Now that the Dolphins have signed Vernon Carey to a contract where is the most pressing need? Is Percy Harvin worth the Dolphins 1st round pick?
Re-signing Carey definitely clears up what could have been a huge mess this offseason, and the team's biggest needs now no longer reside along the offensive line, in my opinion.
There are three big areas of need as I see the situation right now - the secondary, the inside linebackers, and the receivers.
As you are all aware, the only starter in the secondary under contract for 2009 is Will Allen. Miami is going to have to re-sign at least one of the remaining three, or else they will likely find themselves overpaying in free agency. Luckily, it looks like the team is adamant about re-signing Yeremiah Bell. Hopefully they get it done before free agency begins. But even if the team can't re-sign Renaldo Hill or Andre' Goodman, it's not going to kill the secondary. As long as Bell and Will Allen remain starters, the team should be able to find new starters to fill the two open spots. Now, whether they should do that or not is another question, but as long as Bell re-signs I'm not overly worried about the secondary.
The inside linebackers are another substantial problem because, as of right now, there is a good chance that Channing Crowder will not be back, and even if he does return, this team lacks any playmaking ability from the two ILBs. If Crowder leaves, that means Akin Ayodele will take his spot, and I'm not sold that he can be an every-down type of player in this defense. Miami needs at least one ILB who can rush the passer and cover running backs, not a guy who does one or the other.
But the most pressing need, at this point, looks to be the receiving corps. Greg Camarillo did a tremendous job acting as the No. 1 WR on this team this season before he got hurt, but on a good offense he's probably a No. 3/borderline No. 2 receiver. Likewise, Ted Ginn's ceiling, in my estimation, is a No. 2 guy. This team lacks anything even approaching an elite wideout, and they should be planning for the future (aka Chad Henne's arrival) by getting a potentially elite wideout on board now.
I think Brandon London has a lot of upside, but there is absolutley nothing guaranteeing that he'll even sniff that potential. I for one am not okay to just stay content with what we currently have and hope that one of these guys rises to another level.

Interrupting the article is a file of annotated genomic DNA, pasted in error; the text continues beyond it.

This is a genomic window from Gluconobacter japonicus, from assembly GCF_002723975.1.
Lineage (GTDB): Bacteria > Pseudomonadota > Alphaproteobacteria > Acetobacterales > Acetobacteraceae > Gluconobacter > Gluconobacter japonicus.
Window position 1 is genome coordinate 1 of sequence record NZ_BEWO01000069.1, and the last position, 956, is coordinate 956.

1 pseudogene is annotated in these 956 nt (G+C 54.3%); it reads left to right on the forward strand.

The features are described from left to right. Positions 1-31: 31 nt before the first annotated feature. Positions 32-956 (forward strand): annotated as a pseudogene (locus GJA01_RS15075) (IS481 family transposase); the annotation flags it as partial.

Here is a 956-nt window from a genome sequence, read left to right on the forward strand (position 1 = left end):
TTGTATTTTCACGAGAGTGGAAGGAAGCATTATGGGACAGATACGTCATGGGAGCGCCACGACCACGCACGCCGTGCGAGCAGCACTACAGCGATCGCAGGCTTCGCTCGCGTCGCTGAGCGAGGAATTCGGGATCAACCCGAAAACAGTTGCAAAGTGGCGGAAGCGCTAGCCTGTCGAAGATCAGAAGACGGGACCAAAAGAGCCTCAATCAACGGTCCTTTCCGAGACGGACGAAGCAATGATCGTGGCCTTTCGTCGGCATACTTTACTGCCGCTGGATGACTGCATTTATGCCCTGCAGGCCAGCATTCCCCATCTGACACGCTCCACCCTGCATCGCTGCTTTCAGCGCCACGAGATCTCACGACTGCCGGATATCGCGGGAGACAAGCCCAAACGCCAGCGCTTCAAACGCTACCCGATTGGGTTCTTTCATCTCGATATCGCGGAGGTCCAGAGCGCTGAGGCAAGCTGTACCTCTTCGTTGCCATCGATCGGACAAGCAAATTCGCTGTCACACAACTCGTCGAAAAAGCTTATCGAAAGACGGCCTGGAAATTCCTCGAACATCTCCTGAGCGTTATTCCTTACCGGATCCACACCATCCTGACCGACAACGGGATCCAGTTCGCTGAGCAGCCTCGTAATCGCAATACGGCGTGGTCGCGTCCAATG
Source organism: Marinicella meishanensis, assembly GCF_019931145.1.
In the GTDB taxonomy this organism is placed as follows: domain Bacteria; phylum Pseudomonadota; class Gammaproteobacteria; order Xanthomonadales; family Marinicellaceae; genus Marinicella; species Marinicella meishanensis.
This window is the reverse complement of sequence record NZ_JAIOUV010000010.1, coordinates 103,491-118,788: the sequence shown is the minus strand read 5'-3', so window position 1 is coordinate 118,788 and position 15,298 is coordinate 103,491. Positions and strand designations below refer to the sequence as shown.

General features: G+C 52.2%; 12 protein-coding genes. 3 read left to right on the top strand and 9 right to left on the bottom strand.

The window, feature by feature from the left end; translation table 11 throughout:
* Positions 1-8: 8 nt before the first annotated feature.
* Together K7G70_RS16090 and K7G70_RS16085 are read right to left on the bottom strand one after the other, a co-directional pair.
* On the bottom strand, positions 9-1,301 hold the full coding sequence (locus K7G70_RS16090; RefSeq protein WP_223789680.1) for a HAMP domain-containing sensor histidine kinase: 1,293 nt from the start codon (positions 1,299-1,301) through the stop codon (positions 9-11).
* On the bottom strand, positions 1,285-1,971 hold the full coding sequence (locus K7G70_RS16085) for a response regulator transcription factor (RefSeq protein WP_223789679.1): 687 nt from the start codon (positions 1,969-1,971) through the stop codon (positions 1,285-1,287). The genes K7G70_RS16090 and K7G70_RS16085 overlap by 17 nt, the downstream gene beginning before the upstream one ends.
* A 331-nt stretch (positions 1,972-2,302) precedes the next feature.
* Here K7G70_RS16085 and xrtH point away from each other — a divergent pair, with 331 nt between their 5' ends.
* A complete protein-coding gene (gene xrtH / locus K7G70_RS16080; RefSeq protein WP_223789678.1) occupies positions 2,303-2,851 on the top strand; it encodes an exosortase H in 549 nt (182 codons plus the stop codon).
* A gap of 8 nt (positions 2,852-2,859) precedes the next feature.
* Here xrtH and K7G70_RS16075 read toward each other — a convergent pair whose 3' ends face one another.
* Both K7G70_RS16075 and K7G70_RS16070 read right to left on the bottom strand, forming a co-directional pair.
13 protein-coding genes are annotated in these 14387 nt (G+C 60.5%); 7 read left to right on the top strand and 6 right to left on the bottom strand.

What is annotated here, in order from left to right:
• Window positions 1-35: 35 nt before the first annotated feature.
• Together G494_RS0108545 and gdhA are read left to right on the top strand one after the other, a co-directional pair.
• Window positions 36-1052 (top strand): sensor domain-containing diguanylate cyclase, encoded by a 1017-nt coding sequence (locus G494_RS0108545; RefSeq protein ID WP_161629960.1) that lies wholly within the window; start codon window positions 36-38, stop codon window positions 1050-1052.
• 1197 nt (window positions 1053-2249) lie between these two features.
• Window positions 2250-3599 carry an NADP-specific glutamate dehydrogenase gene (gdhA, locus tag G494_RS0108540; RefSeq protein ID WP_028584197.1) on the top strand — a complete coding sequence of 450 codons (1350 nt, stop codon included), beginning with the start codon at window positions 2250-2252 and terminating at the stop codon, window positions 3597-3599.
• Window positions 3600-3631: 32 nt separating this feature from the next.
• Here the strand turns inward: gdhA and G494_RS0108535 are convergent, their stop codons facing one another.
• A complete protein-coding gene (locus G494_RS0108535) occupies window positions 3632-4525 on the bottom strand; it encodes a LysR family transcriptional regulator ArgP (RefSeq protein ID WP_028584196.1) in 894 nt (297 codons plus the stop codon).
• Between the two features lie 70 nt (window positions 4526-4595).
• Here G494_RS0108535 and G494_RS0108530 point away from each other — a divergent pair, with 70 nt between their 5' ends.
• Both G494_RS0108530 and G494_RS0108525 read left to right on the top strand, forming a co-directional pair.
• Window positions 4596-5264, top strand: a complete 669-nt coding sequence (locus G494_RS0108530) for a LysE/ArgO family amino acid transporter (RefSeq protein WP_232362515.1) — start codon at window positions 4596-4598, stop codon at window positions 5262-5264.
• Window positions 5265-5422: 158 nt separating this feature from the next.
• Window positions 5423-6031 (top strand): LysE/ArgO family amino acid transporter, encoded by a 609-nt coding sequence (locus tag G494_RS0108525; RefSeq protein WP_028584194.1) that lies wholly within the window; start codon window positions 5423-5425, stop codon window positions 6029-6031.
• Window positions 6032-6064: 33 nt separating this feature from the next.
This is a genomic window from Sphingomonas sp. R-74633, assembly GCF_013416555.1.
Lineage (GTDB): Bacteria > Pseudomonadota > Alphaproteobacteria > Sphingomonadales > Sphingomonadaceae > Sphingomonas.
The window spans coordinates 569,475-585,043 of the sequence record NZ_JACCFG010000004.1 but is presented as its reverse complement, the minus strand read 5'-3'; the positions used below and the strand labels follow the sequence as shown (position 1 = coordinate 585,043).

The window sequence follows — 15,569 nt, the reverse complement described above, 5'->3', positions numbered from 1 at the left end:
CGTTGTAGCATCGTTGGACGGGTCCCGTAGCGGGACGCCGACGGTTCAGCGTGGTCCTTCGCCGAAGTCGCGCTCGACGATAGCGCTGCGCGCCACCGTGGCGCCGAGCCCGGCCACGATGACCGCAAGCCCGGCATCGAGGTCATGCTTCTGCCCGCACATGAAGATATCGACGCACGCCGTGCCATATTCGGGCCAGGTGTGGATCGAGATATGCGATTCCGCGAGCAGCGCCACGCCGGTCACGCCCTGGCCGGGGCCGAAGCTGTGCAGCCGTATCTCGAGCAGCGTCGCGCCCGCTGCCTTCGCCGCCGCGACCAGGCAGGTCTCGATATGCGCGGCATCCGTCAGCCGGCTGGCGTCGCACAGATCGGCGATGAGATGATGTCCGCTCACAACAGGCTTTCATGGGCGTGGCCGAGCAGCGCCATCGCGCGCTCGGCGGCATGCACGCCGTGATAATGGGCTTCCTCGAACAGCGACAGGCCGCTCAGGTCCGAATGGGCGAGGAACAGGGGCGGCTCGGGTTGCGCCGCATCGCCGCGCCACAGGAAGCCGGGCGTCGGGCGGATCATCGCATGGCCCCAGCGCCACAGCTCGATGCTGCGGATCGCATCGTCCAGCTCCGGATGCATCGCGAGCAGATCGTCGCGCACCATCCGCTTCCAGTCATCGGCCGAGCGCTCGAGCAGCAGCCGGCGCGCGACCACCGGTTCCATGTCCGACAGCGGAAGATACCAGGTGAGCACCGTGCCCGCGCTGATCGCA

I'd like to see the team invest a high draft pick in a WR, but Parcells is notorious for picking his wideouts from the scrap heap. It's great to try and find diamonds in the rough, but I can't get behind a strategy that simply ignores skill position players in the first couple of rounds. If a WR is the best available player when Miami makes its picks on day one of the Draft, I hope they don't pass over him just because they think they can fill those needs with rookie free agents.
And that brings us to the possibility of selecting Florida WR Percy Harvin with the 25th pick. Harvin is probably the 3rd best WR in the draft, following Michael Crabtree and Jeremy Maclin. He is an elite talent in the mold of Ted Ginn, but Harvin is heavier (192-195 lbs.) and his height/BMI combo place him into the elite "Short" body-type category. (For more explanation on this, see this previous column I wrote).
Like Ginn, he is electrifyingly fast and has great hands, but unlike Ginn he already has shown sharp route-running skills. The problem, of course, with being such a similar player to Ginn is that...well...we already have Ted Ginn. But should that stop us from taking Harvin if, as I think, his ceiling is much higher than Ginn's? I'm not sure it should.
That being said, there are several huge red flags when it comes to Harvin. Namely, his durability. Any team will be taking a huge risk by paying a lot of money to Harvin since he has proven to be so fragile already in his career. If Miami was already an established powerhouse, like the Colts for example, they could justify taking the risk on Harvin. But as Miami is in a rebuilding process, they have next to no room for error with their top picks. It's absolutely necessary that they get a return on all their top investments.
Another risk with Harvin is that he comes from an offense that has failed to produce many successful NFL-level WRs.
I like Harvin, I really do. And I wouldn't be upset if Miami selected him at 25. I think he can be much better than Ginn. But there are several other players I'd rather see Miami take over Harvin if they are still on the board when Miami picks. Also, I'd rather see Miami target a tall/thickly built WR to complement what they already have, rather than bringing aboard more of the same.